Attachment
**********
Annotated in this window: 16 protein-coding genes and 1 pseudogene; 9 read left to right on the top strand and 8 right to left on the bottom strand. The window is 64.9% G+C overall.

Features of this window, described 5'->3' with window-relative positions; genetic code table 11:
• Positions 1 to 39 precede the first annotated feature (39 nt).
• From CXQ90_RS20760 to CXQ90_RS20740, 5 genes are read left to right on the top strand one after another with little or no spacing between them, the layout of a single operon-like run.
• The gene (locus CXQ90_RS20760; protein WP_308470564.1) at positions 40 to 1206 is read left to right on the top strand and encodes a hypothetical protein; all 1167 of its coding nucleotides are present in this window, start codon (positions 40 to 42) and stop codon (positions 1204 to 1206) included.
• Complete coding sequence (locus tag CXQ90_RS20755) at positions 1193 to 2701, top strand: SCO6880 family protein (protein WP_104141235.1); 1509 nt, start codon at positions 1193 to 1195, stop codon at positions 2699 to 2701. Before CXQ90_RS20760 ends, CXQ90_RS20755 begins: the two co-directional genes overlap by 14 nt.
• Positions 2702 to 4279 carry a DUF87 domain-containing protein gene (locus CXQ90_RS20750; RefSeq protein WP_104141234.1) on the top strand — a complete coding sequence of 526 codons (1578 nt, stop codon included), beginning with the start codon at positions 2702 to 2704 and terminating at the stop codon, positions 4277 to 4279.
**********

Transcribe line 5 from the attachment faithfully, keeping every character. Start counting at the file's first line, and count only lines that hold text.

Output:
• The gene (locus CXQ90_RS20760; protein WP_308470564.1) at positions 40 to 1206 is read left to right on the top strand and encodes a hypothetical protein; all 1167 of its coding nucleotides are present in this window, start codon (positions 40 to 42) and stop codon (positions 1204 to 1206) included.